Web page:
Monthly Archives: December 2015

It’s going to bite

I really love this winding down before the end of the year. On the one hand, no different to any other day except for the significance we’ve accorded it in our calendar. On the other, an enforced period of reflection that does a world of good.

So, what of next year? Many good things to come, no doubt but also: it’s going to hurt as cuts start to really bite.

A few things to bear in mind as we traverse 2016 and people (including Tory voters, the odd minister and a lot of the media) act at turns surprised and occasionally angry.

  1. Local government cuts are savage and will start (continue) to hit basic services. Apparently we all agree we shouldn’t really pay taxes, and government shouldn’t really do anything, but we also really like bin collections and councils ensuring that we have enough services when we need them. Well, grab your popcorn.
  2. Women’s support services are hard-presssed and BAME women’s support services have issued an emergency call – a report by Imkaan reveals that a number will be forced to close unless something is done. And while we’re all pleased (read: confused and conflicted) to use our periods to pay for women’s services with the tampon tax (because women’s problems are women’s problems), the fact remains that it’s not enough. If we take the welfare of women seriously then the government needs to put money behind these vital lifesaving services. Or…men need to get periods too.
  3. Inequality is a problem. And it’s only getting worse. Even John Major said so – and look at the nifty charts that back up his assertion)
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The 1.5 per cent

No, not the richest among us.

That would be the 1.5% of UK television made by a Black director. I’m just going to leave that here.

This is actually a stat from research  published last month by Directors UK (yes, still working that bookmark flex)

“We found that BAME directors are not only critically under-represented and under-employed in UK television as a whole, but that they are being given a far smaller proportion of directing opportunities in many key programming genres. Some of the most popular drama, comedy and entertainment shows had never been directed by a director who is of black, Asian or minority ethnic background – including all programmes within our sample from the following genres: period drama, chat show, game show, performance, reality, panel show, sketch comedy, and children’s comedy and entertainment.”- Directors UK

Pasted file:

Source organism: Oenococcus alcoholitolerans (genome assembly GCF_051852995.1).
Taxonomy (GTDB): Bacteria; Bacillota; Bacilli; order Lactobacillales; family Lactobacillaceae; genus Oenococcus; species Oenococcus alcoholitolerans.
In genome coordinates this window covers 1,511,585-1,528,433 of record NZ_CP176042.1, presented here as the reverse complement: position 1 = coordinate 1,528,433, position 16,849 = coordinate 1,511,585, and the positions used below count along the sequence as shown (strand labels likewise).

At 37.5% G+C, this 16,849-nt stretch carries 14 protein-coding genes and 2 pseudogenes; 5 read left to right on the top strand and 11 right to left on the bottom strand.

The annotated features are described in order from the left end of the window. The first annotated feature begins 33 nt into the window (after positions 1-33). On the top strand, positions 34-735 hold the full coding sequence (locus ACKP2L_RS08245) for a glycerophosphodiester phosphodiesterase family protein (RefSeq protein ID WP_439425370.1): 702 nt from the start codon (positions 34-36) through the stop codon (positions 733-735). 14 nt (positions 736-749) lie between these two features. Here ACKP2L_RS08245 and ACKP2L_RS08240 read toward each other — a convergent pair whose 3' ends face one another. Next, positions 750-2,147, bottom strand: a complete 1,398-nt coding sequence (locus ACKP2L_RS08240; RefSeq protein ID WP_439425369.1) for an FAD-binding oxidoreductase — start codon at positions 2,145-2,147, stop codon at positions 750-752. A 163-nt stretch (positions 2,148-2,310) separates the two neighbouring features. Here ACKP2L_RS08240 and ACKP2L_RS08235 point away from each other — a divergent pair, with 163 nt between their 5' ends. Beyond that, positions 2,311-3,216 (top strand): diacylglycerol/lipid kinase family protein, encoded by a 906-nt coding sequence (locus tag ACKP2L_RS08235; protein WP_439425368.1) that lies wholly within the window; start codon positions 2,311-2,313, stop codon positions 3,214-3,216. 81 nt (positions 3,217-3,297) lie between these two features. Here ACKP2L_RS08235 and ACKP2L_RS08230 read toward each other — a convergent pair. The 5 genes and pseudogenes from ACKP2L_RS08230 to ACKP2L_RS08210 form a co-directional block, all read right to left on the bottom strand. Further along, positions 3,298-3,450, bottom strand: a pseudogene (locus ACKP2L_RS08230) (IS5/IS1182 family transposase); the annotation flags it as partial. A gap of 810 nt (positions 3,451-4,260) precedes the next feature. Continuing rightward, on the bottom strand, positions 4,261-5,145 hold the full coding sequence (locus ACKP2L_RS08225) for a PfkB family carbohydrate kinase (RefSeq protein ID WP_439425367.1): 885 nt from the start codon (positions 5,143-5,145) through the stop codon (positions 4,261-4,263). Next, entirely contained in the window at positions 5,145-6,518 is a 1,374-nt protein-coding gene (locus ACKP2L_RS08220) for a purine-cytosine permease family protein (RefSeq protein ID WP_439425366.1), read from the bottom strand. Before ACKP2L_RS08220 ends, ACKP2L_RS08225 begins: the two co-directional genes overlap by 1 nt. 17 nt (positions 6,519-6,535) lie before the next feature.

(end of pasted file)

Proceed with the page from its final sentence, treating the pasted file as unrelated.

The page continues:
This matters. A lot. The entertainment industry is powerful; it’s where we tell our stories and have them told back to us, where issues are explored, mores challenged, issues aired. It’s not the only place, but it’s one of the most influential.

Our storytellers matter.

The report has recommendations too. It’s so easy to focus on on-screen talent, because it’s the most visible, but what goes on in the backroom is just as, if not more important because it shapes how these stories are told. It’s also a much less transparent process, merely by dint of the fact that these creatives are rarely seen.

 

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Marginal Church

So, this is new. I don’t often write about faith or church and it’s mainly because I’ve been searching for the language. But I think I’ll be writing a bit more on this theme in 2016.

A few days ago Vicky Beeching, the theologian and LGBT activist, posted this:

We (the church) need to stop doing this. In one tweet, Vicky poignantly showed how it feels to be marginalised and dehumanised by your community.

The world at large is still not a safe place for the LGBTQI community – the Home Office’s own figures showed a rise in homphobic hate crimes last year. The church should be a welcome haven that affirms the humanity of every individual, not fuelling homophobia.

As a starting point.

It’s not just about welcome; it’s about feeling at home.

As Dianna E Anderson writes, if your church is not for the marginalised, operating on the margins, then you’re doing something, but it’s not church; “If your church is not of the marginalised, then you are not of the church”.